When the movie Snowpiercer came out in 2013 I begged my aunt to take me to see it. She did and I fell in love with it. Everything about it was perfect. Now, fast forward seven years and Snowpiercer the tv show has made its way onto screens with a prequel that aims to set its self apart from both the movie and the graphic novel that precedes them both. Obviously, there was some hesitancy to watch on my end. More often than not, stories that share backgrounds are pitted against each other from the moment they’re made known. Which is a shame really, however, Snowpiecer hit the ground running last night and jammed its feet into the dirt. It’s not going down without a fight.
As the never stopping train named Snowpiercer circles around the globe for close to seven years, an uprising is quietly being planned in the tail end. While the passengers upfront bicker over the most mundane things, the survivors desperately push another revolution as their rations are cut again. At the front, head of hospitality Melanie Cavill spends her time making sure everyone who boarded with tickets are living as comfortably as possible. But when there’s a murder in third class she must enlist the help of the only homicide detective still alive, Andre Layton. Who just so happens to be a tallie and the leader of the impending revolution. Melanie thinks she can sway him to turn his back on the tail end of the train if she offers him third-class relocation. Andre only sees a way to make taking the engine easier. They both recognize they need each other to ensure their personal needs are met, so a deal is made. And the fun begins.
With a sixty-six minute premiere, Snowpiercer wastes no time in getting setting its mood and getting straight to the point. On the surface, this is a murder mystery and the heat is on Andre to come up with answers for Mr. Wilford. But beneath that, this show is about the structural classism that human beings cannot seem to let go of. It’s the end of the world and with only 3,000 still living, the human race can’t let go of the idea that there should be people on top and people on the bottom. The tallies live in a kind of poverty that has no real reason to exist other than cruelty disguised as order. And while pretty much all audiences are on the side of the tallies, Snowpiercer doesn’t forget to humanize its big baddies and throw in a bit of compassion for them. Everyone had a life that was turned upside down by the big freeze, not everyone outside of the tail is living peacefully.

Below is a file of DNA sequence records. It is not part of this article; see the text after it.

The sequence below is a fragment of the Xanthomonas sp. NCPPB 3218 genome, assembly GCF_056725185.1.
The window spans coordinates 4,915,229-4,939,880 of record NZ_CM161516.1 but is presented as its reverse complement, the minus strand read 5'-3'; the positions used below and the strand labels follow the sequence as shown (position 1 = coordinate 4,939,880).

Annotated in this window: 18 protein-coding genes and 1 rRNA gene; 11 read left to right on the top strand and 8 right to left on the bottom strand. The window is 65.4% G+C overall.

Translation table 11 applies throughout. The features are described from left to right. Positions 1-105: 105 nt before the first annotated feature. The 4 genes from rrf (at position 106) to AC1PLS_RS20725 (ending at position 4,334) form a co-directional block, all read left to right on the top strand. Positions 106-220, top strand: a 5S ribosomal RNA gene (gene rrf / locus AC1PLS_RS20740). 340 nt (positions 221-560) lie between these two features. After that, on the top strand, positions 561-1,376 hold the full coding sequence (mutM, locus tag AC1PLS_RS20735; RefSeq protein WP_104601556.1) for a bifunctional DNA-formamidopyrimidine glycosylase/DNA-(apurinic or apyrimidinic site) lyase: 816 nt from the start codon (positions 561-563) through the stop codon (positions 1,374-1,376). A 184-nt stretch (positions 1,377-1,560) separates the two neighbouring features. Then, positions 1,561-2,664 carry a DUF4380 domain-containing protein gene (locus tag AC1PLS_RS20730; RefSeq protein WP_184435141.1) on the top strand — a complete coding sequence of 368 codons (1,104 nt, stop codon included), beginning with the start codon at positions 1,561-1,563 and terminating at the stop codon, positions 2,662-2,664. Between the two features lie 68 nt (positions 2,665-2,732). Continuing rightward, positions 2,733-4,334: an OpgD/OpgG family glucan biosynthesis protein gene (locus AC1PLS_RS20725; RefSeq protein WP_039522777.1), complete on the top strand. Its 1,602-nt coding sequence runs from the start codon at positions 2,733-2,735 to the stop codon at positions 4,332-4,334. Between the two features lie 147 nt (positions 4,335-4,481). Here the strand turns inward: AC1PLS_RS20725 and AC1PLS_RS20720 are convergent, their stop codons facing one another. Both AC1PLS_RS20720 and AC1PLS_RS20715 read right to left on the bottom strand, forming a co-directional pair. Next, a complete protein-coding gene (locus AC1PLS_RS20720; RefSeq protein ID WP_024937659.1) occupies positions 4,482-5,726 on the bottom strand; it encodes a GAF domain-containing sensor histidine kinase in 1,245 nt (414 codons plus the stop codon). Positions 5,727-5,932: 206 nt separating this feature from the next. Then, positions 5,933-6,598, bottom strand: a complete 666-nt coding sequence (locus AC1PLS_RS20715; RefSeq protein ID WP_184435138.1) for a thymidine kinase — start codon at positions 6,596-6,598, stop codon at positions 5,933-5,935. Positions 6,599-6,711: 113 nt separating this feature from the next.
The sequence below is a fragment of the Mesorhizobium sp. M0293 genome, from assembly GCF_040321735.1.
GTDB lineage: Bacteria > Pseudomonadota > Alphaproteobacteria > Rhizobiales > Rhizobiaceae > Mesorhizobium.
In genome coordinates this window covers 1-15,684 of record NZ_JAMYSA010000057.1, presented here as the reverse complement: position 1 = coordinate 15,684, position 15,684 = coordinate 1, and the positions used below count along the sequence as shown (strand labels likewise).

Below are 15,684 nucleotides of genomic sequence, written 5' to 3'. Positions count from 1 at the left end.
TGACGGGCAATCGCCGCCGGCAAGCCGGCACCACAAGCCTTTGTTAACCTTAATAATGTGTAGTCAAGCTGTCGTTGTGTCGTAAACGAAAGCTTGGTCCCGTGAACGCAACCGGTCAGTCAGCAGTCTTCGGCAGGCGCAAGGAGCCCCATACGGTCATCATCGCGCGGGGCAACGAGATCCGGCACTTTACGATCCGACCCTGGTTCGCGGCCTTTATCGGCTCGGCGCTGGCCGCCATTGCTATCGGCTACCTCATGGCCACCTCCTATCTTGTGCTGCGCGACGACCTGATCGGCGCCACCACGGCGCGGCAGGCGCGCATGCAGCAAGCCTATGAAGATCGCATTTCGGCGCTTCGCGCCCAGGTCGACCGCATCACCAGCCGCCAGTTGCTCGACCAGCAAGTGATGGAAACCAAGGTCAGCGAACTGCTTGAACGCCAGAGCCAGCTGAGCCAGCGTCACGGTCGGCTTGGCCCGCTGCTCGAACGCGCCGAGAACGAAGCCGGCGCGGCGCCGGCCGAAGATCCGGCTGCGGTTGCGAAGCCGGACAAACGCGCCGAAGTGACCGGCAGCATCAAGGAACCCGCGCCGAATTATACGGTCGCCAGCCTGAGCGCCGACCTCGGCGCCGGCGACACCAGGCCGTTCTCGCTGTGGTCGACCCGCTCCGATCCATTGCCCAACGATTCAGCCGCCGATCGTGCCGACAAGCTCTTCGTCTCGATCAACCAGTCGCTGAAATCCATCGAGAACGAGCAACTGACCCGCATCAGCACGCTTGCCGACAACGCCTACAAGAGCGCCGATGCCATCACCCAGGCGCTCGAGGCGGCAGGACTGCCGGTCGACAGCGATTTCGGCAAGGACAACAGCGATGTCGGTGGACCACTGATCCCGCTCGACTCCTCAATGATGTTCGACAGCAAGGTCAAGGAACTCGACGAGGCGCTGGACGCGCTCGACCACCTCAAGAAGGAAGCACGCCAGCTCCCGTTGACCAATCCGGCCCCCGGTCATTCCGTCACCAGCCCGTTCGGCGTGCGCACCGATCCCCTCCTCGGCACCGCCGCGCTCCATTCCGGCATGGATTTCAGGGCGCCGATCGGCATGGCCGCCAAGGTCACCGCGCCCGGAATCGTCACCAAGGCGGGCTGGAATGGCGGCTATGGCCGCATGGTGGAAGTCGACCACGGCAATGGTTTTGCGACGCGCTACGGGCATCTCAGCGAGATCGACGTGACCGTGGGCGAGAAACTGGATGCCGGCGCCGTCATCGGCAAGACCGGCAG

I liked the first episode of Snowpiercer a lot. It’s fast-paced but didn’t get ahead of itself and didn’t spare the small moments. The best scene in the premiere is when Layton is taken out of the tail and taken to a third class mess hall. It’s the first time he’s seen the sun in seven years, it’s also the first time he’s had any real food. When a bowl of tomato soup and a grilled cheese sandwich are placed in front of him, Layton is brought to tears and eats the whole thing in less than two minutes. It’s in this moment where Daveed Diggs is really allowed to flex his acting muscles and shine. His hunger is palpable and his face able to convey the immense pain of not deep starvation a way that makes your heart hurt. In just a few minutes Daveed has gotten everyone on Layton’s side, we’re ready to follow him into the revolution.
While many details of the show were sharpened and polished, there’s one that fell flat. Andre Layton’s hair leaves much to be desired. It’s understandable that his locs wouldn’t be freshly twisted and laid because this is a post-apocalyptic world, but it’s very obvious that it’s a wig attached to Daveed’s head. The placement of the locs and the styling changes in just about every scene, which can be distracting for those of us who know what real locs are supposed to look and move like. This isn’t a drag of the show, just a call out to the fact that the diversity in the hairstyling department is lacking.
It’s hard to judge a show by just one episode, so my excitement still remains for Snowpiercer. Co leads Daveed Diggs and Jennifer Connelly seem to have thrown themselves completely into their roles and I can’t wait to watch them play off each other and create tension as the season goes on. I’m curious to watch the build-up of class structure and stance on capitalism and to see where the show takes it. Hopefully, it’s able to follow through on the strong points it’s trying to make. What I enjoy most is that, so far, this show is not trying to copy the movie nor is it trying to replicate the graphic novel. TNT’s Snowpiercer is simply expanding an already established world, which is rarely if ever a bad thing. I’m very excited for what’s to come next Sunday.
Snowpiercers airs Sunday nights on TNT
|| Thanks for reading my review! If you can spare a dollar or two to my CashApp: $danyi13 ||